Every teacher I know wishes they had more energy at the end of the day. They want to give their best to their family, just like they gave their best to their students. They want to exercise, work on a hobby, play with their kids, talk with their spouse, and some of them even wish they had more energy for checking papers and planning lessons.
In my last post, Why Teachers Are So Tired, I wrote about the four reasons teachers are so drained at day’s end.
This week and next, I’ll look at what teachers can do to reduce decisions, use less willpower, avoid emotional peaks and valleys, and handle worry so that they go home with more energy. In this article, I’ll tackle the first of those: making fewer decisions.
How to Make Fewer Decisions
It sounds simple enough: just make fewer decisions. And for some people in some jobs, it might even be possible to simply, through force of will, decide fewer things at work. But as teachers, we are inundated with situations that require us to decide. Planning is nothing but a series of decisions. We decide every time we check papers, when we rearrange seating charts, when a student asks to use the bathroom, how to handle a behavior problem, and on and on. We don’t have the luxury of simply not deciding. Our principals, colleagues, students, and parents are all waiting for us to choose. So how do we decide less?
Actually, we’re already doing it. Now, we need to do more of it.
Make it Automatic
Mark Zuckerberg wears the same gray T-shirt to work every day. When asked why he said:
I really want to clear my life to make it so that I have to make as few decisions as possible about anything except how to best serve this community.
President Obama explained his wardrobe this way:
You’ll see I wear only gray or blue suits. I’m trying to pare down decisions. I don’t want to make decisions about what I’m eating or wearing, because I have too many other decisions to make.
Steve Jobs, Henry Rollins, Christopher Nolan, and even Albert Einstein later in life all subscribed to the same belief. They knew that the more decisions you make, the more tired you will be and the less energy you will have to make more important decisions later in the day.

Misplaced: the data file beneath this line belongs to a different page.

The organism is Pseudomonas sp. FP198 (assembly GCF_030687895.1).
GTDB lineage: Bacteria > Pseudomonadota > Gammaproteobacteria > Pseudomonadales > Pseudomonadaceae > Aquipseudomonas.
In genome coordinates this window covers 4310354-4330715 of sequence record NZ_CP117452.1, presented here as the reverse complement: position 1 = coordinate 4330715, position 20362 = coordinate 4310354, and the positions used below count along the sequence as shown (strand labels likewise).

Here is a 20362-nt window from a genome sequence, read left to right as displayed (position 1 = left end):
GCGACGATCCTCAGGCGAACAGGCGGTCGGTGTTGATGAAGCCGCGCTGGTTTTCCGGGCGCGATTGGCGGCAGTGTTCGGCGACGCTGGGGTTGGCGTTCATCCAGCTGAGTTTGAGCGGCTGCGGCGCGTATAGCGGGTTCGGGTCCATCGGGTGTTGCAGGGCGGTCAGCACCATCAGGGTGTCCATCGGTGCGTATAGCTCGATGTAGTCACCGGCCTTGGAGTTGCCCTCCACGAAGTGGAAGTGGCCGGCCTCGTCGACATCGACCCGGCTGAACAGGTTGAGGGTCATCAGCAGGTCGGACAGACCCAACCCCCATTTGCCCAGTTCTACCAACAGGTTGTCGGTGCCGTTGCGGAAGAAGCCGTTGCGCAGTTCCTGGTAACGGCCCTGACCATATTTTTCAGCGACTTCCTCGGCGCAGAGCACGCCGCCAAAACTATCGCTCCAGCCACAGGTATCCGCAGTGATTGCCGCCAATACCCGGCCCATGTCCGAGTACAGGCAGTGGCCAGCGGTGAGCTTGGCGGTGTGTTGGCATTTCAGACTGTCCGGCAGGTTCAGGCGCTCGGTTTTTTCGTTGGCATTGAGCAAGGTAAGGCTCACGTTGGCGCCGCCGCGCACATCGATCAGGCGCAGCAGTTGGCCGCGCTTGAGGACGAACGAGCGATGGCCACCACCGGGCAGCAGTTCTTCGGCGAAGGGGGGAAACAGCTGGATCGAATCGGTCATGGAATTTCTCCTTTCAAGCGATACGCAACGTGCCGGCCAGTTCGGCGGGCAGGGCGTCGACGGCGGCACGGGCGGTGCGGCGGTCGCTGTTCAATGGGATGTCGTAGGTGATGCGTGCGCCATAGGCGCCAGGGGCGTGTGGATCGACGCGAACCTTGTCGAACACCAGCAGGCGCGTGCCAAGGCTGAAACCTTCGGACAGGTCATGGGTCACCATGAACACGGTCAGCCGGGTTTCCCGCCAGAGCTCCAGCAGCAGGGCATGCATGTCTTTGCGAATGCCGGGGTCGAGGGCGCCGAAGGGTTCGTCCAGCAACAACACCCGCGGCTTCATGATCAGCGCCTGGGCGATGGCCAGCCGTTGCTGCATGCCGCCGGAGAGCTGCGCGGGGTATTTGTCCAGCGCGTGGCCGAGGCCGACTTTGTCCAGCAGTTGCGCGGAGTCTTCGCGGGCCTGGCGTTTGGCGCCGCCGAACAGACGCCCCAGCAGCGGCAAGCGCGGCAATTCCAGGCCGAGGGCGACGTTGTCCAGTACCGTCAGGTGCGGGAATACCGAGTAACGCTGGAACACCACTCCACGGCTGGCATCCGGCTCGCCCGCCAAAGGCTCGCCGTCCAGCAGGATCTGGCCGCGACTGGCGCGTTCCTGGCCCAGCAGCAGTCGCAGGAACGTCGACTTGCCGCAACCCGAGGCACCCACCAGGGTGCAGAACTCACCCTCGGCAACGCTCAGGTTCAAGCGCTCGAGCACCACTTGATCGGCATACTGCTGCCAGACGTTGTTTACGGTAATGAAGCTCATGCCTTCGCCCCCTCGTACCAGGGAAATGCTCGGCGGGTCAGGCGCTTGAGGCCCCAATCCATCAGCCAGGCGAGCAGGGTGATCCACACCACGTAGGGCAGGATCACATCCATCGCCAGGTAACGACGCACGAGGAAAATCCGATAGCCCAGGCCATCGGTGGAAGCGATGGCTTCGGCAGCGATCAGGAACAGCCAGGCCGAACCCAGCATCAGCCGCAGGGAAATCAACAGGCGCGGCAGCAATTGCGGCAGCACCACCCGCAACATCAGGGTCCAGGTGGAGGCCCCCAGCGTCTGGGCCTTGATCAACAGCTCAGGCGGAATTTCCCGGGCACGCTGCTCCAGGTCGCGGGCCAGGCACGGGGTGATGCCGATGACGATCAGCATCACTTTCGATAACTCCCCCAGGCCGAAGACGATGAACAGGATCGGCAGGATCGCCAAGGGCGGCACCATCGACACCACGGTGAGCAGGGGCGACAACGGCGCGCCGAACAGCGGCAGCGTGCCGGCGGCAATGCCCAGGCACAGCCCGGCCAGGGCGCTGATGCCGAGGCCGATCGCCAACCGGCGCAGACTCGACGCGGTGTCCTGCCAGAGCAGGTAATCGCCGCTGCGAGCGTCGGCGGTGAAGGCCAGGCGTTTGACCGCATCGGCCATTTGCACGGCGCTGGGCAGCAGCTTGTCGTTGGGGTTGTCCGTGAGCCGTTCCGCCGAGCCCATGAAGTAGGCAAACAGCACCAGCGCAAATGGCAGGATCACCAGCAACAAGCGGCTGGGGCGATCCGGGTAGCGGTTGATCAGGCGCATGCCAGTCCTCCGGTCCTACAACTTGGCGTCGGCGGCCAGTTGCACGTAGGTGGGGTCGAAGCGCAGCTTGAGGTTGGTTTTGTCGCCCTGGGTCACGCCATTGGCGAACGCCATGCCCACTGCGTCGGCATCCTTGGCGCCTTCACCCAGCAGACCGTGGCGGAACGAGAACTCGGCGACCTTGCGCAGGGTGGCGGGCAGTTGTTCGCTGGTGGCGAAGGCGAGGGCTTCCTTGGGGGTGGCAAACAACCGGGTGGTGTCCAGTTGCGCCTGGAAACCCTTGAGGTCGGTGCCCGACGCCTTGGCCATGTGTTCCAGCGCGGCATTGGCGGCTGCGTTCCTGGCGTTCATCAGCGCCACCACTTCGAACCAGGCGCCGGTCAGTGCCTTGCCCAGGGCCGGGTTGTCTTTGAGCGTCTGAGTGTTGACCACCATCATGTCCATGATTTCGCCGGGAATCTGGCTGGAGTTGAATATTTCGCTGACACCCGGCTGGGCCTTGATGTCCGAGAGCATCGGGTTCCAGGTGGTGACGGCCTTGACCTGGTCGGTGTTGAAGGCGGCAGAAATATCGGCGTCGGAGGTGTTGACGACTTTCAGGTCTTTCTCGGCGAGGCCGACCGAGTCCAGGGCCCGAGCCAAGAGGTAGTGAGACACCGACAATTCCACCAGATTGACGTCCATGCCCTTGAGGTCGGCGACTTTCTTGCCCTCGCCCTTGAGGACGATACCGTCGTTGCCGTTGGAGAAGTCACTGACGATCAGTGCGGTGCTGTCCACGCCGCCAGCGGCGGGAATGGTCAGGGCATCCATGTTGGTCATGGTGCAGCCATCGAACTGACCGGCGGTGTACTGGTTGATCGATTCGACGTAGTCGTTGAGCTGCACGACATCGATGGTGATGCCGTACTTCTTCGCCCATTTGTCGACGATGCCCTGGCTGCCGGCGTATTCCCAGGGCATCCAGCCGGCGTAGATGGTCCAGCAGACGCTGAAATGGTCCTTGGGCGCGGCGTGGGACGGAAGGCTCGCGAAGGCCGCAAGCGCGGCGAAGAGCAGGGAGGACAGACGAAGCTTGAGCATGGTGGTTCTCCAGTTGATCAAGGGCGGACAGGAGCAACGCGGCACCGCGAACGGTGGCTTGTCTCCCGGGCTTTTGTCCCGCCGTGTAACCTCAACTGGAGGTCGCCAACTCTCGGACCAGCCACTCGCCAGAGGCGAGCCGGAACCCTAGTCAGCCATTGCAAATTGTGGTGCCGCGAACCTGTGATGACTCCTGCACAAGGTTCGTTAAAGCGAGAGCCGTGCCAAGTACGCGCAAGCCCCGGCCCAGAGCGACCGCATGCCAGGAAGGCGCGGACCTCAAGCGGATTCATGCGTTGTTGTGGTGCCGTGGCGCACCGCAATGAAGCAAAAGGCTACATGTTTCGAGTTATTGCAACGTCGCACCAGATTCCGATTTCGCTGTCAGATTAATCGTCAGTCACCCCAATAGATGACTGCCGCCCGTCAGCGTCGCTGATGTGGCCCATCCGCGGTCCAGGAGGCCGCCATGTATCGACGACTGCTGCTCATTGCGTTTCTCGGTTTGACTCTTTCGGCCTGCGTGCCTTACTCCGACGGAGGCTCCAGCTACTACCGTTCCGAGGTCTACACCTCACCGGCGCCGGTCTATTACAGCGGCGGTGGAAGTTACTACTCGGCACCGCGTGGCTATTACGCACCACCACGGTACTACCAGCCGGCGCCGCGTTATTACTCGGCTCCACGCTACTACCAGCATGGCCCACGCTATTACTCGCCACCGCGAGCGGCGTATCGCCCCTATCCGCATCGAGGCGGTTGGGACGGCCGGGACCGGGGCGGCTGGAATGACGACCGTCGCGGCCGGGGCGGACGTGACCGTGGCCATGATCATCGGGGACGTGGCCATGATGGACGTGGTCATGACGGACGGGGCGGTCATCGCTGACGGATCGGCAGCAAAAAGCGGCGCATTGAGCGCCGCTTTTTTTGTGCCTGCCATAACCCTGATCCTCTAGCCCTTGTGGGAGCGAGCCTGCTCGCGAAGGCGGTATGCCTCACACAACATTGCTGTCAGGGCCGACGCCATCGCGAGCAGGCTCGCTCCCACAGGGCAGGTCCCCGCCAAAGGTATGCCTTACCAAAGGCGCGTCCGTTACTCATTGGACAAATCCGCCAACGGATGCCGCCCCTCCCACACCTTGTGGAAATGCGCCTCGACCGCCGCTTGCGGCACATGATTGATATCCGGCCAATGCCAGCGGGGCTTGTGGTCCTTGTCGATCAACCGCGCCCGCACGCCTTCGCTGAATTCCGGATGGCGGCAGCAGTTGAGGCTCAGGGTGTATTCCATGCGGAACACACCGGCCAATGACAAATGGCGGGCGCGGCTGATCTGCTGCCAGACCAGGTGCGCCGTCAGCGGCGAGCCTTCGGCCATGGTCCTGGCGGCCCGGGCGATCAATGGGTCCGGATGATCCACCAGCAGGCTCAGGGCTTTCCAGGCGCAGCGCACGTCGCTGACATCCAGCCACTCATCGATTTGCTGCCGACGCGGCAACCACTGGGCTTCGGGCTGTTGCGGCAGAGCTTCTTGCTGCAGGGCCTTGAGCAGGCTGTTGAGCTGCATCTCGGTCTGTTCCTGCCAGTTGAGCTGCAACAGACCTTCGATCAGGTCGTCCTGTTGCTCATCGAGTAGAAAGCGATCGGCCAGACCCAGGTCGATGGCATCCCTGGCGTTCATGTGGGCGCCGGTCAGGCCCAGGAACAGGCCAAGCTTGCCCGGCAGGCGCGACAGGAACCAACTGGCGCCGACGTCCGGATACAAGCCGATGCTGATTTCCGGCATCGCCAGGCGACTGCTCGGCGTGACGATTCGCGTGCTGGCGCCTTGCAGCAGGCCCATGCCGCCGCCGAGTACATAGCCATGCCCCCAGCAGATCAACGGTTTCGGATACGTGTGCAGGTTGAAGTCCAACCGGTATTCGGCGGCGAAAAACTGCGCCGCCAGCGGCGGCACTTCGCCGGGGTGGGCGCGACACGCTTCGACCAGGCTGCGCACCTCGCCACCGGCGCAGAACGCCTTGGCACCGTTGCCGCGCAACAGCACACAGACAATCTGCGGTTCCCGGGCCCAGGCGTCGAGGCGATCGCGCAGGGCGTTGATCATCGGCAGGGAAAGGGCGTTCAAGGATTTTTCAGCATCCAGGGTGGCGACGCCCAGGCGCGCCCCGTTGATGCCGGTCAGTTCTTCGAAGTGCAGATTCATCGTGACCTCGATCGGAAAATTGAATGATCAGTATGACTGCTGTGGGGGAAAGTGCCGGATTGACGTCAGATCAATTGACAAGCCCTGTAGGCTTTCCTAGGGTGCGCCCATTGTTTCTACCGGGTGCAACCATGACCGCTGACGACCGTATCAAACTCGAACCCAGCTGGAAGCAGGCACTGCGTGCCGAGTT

Choosing your outfit is one decision you can easily remove from your day.* Once you start thinking about it, you will find there are many other decisions you can automate, and some you already do.
Most of you follow the same route to work and back every day. You don’t decide, you just do it. Same for nearly all of your morning routine. In fact, if you’re like me, you’re bothered when your morning routine gets thrown off for some reason.
You probably automate much of your banking. Thanks to technology, I make many fewer financial decisions than my dad did. I don’t have to decide when to deposit my paycheck, when and how much money to move into my daughter’s college fund, when to pay the bills, or how much to put into savings every month. All of that is set up ahead of time and now just happens.
It’s the key to making fewer decisions: automate as many of them as possible.
Go through your entire day. How many decisions do you already automate? What else could you automate? How about your workout routine? If you get to the gym and decide which equipment to use and what order to use it in, you’re using energy. If you just do the same thing every time or follow a predetermined schedule, you’re saving energy. Analyze every part of your day and eliminate as many decisions as possible. Don’t decide what to have for dinner every day. If you plan your meals for the whole week, then eating dinner goes on autopilot.
Decide Less At Work
At school, we’re well practiced in this. We call them routines, but the reason we teach them, model them, and have students practice them for the first two weeks (or two months) is so that they’ll become a habit and no one will have to waste energy thinking about them. How many other parts of your school day can you automate? Your entire morning routine? Your end-of-the-day routine? How students line up to leave the classroom? You probably already do these, and thank goodness. Can you imagine having to decide, every day, how you want students to line up?
Since many teacher decisions happen as a result of student behavior, a solid classroom management plan is a must. It can prevent problems that will require decisions from you. If consequences are clear and consistently enforced, there is no decision to make. You simply follow your pre-established plan. For more information on classroom management, I highly recommend Michael Linsin’s blog, Smart Classroom Management. He knows way more about it than I ever will.
Do a decision audit. List out everything you do in a typical day. How many of your decisions are already part of an automatic routine, and how many more could be with some simple, proactive changes?
*If your principal has a problem with your wearing the same thing every day, just tell them that if it’s good enough for Albert Einstein and Steve Jobs, then maybe they should worry about more important matters.
What other decisions could you automate? Share your ideas in the comments so we all benefit! Thanks.
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